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Uganda’s mining sector reforms raise hopes for investments, development

By Timothy Sibasi,

KAMPALA – Uganda’s mineral sector is undergoing major regulatory and legal reforms to attract investments for sustainable development.

For instance, the new Mining Policy 2016, under review, emphasises on policies and programs that increase the value added by the mining sector, both at the community level for individual mines and at the regional or national level for the sector as a whole.

The policy goal, according to Eng. Eng. Irene N. Muloni the Minister of Energy and Mineral Development, is to develop the mineral industry through increased investment, value addition, national participation and revenue generation to contribute significantly to substantiate socio-economic transformation and poverty eradication.

Minister for Energy and Minerals Irene Muloni in an interview

“The provisions (will) cater for research development enhancement, local content and value addition, regulation of commercially exploited building minerals, regional and international cooperation, human resource development, promotion and marketing; and promotion of national participation,” she says.

Community level for individual mines focuses on the development of human and institutional capacities in host communities to take advantage of the new business opportunities afforded by a mine.

Settlement in the background of Gold artisanal miners in Mubende District who were evicted last month.

Regional or national level sees the mining industry as the first part of an integrated development platform with shared infrastructure, a mining industrial cluster, and subsequently the development of other industrial activities or clusters.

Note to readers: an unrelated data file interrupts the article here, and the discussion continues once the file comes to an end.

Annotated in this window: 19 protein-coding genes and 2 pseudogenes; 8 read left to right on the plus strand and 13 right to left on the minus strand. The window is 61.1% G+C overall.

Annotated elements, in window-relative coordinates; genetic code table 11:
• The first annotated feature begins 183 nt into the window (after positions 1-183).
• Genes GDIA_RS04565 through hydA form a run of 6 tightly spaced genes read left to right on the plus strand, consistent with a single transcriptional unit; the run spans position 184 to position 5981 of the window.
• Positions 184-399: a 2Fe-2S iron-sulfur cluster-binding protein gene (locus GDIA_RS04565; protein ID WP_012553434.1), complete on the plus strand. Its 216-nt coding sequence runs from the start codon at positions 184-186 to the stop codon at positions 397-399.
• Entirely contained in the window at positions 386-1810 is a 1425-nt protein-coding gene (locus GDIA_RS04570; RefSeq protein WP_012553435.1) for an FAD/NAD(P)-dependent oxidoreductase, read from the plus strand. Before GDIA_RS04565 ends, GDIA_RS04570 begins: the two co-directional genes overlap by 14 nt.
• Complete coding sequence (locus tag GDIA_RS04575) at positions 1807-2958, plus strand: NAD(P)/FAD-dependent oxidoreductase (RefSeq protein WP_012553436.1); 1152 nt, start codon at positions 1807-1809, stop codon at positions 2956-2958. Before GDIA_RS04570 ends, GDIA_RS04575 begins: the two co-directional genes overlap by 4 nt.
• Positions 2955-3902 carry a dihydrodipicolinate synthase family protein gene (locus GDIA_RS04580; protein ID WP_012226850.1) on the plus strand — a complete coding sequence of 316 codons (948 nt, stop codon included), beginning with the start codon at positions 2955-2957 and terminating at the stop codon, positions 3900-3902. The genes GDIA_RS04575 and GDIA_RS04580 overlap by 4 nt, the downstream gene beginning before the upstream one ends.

Such changes are most likely to contribute to increased revenues, export earnings, employment opportunities, infrastructure development especially in rural areas, and transfer of technology to the country.

Recent discoveries by the Directorate of Geological Survey and Mines (DGSM) of the Ministry of Energy and Mineral Development have provided strong evidence of significant mineral deposits and a great potential for the sector to contribute much more to our economy.

As a result, several potential areas for detailed exploration of different mineral commodities have been identified ranging from precious metals (gold, base metals, PGMs, Rare Earth Elements (REE), Uranium and a number of industrial minerals such as limestone.

Transparency in the Mineral Sector

Mr. Edwards Katto the Director of (DGSM) explains that Uganda’s mineral potential is very high given the existence of a variety of geological formations, many of which have yielded exploitable mineral deposits.

“The mining history of the country also testifies to this potential considering the long list of minerals, which have been produced both metallic and nonmetallic,” he says.

Geological maps with news mineral potential zones have been generated and a Mining Cadastre and Registry System (MCRS) was put in place to promote transparency in the mining sector.

As at 30 June 2017, according to the Energy and Mineral Sector Performance Report FY 2016/17, a total of 692 licenses and certificates were operational.

Out of these, the report states, there were 150 Prospecting Licenses (PL), 374 Exploration Licenses of which 8 were for geothermal exploration, 4 Retention Licenses (RL), 49 Location Licenses (LL), 39 Mining Leases (ML), and 76 Mineral Dealers’ Licenses (MDL).

The Ministry of Energy and Mineral Developments reports that the value of mineral produced was UgX 99 billion and Non-Tax Revenue (NTR was UgX 6.9bn. as compared to 101 bn and UgX 8.7bn for value of mineral production and NTR for F/Y 2015/16.

Such disclosures have led to increased transparency in the mineral licensing and awareness about the mineral potential areas to both local and international investors.

Citizens are also aware of the revenues generated from their natural resources and hold government accountable.

ASM database and empowerment

While the extraction of mineral resources provides Uganda with considerable opportunities for economic development, there is the risk that mining operations can cause environmental damage.